CES isn't quite as glam this year. Instead of casinos, sunshine, and the strip in Vegas, I've got a messy kitchen table, two homeschooling kids, and a complete lack of face-to-face interaction.
But are virtual conferences really worth it?
My internal jury is still out. CES has done a pretty good job of putting in place the tools you need to 'man a stand' - we have a chatbot, direct messages, a list of all attendees, and the ability to set up meetings with anyone you choose. It feels easier to send the editor of Bloomberg News a non-threatening "meeting request" then it would be to doorstep them at a physical event. In fact, at a normal conference, you would never be privy to a list of all attendees' names and job descriptions. These facilities will remain up for 30 days, so you have a comfortable amount of time to follow up.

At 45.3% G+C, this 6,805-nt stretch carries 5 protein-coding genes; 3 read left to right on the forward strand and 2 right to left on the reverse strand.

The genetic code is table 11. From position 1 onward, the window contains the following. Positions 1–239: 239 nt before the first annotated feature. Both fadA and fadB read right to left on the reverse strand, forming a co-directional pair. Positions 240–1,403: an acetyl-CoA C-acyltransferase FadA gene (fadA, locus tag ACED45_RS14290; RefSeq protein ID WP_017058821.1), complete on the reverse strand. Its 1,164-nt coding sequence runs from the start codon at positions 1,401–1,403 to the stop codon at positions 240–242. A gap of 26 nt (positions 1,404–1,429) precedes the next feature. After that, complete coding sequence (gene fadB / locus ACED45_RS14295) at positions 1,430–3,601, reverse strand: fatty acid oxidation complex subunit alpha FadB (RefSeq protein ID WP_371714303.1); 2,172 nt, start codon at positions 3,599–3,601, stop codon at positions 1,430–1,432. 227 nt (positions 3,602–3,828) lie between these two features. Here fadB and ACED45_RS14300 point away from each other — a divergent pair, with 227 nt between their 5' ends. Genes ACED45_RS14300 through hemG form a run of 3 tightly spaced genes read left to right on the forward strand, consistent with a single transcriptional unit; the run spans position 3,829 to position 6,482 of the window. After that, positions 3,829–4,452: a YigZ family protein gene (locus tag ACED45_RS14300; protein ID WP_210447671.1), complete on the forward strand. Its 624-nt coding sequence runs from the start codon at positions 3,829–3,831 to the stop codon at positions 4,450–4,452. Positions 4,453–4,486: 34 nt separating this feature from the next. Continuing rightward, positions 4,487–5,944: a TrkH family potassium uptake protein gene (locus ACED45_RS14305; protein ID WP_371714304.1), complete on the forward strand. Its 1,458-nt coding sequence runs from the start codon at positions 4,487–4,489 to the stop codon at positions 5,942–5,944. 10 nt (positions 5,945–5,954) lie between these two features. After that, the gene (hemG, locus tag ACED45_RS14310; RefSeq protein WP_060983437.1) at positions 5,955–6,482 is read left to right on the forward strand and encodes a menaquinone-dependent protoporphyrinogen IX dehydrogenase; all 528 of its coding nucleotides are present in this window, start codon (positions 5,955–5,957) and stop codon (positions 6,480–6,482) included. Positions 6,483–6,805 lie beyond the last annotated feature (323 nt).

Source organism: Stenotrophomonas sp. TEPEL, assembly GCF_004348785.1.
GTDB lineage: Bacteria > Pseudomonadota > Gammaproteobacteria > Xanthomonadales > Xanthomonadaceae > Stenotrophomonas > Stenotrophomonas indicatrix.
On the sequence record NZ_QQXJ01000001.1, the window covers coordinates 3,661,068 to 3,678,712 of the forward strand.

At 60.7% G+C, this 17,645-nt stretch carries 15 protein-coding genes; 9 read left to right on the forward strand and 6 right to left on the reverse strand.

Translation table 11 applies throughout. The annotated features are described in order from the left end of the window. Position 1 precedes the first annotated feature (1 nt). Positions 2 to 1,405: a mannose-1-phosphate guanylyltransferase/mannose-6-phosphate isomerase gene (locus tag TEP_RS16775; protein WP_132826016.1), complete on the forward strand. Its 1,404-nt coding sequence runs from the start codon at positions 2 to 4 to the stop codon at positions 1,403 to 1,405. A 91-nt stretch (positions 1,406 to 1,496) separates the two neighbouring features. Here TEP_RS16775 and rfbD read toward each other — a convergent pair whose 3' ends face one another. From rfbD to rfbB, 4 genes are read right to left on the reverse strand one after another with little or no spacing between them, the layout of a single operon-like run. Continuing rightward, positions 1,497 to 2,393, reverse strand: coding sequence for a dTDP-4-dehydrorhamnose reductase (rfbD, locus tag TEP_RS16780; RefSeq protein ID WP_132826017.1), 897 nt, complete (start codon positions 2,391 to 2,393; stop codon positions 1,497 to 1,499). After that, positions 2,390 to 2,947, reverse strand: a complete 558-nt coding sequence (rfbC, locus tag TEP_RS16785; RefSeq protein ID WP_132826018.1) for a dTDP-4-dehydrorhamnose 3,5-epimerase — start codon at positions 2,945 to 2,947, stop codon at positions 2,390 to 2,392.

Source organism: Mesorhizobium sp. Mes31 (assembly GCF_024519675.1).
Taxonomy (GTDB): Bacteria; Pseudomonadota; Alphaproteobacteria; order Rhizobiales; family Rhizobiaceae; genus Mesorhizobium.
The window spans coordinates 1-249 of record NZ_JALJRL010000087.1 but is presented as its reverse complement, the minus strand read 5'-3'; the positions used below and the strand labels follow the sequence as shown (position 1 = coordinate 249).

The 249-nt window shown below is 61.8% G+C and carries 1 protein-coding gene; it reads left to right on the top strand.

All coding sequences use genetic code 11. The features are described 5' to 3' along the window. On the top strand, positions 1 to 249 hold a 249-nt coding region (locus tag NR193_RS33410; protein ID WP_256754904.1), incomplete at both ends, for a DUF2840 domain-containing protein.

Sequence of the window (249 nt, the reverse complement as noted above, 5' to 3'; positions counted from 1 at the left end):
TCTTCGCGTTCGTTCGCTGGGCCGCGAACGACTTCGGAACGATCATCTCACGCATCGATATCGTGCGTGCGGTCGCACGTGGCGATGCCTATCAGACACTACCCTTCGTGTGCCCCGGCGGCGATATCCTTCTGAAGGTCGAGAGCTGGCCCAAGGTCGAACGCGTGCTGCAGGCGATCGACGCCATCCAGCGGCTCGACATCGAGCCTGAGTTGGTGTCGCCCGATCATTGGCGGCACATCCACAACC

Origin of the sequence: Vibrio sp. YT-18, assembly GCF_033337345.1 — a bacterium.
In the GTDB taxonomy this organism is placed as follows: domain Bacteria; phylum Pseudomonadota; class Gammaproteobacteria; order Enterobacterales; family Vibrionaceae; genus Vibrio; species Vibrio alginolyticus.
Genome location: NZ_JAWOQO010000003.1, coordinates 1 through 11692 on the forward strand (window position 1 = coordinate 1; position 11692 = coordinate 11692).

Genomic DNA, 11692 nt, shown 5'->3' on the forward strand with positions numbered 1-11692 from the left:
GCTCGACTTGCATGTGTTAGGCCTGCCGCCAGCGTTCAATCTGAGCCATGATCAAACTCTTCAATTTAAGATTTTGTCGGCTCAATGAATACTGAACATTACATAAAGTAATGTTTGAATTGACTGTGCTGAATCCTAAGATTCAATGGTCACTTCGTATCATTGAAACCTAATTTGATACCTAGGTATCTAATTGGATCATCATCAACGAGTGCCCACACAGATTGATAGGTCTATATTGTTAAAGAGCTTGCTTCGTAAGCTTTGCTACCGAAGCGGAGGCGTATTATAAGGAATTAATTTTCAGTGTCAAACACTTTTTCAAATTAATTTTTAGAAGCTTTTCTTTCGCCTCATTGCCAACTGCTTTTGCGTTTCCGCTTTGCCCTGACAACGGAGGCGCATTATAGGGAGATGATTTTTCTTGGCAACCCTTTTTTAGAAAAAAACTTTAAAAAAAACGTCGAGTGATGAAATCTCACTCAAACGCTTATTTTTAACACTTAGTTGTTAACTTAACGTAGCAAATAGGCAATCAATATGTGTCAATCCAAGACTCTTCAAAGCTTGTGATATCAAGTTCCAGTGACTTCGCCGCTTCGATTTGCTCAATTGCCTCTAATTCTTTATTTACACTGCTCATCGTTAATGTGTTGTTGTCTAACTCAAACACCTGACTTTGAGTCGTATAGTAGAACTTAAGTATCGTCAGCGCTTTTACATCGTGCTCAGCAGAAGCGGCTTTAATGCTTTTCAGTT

They've made it super easy to view talks that you missed, which is a great advantage when there are simultaneous tracks that interest you.
Billie Eilish and Dua Lipa even performed a concert virtually. That happened last night; it was at midnight our time, so I didn't sign in.
See? If we were in Vegas, we'd all be in the same time zone!
Like the comprehensive attendee list, replay and messaging facilities that stay up for days after the show, there will be some vestiges of Covid-era conferencing that will get consumed by all future events.
CES hasn't used a group Slack - perhaps the scale was simply too big - but I've seen it used successfully by other conferences this year.
In future, people are going to think twice about whether they actually need to get on an airplane. I'm doubtful that huge events will ever bounce back to 2019 levels. Last year, 180,000 people went to Vegas for the show. That's a LOT of C02 that hasn't been emitted to the atmosphere. For this, our planet thanks us.
We have to learn a thing or two from this pandemic, right? It takes an era of extreme discomfort to kickstart great advances in thinking.
Signing off now to head back to my ongoing P5 math lesson. At the kitchen table.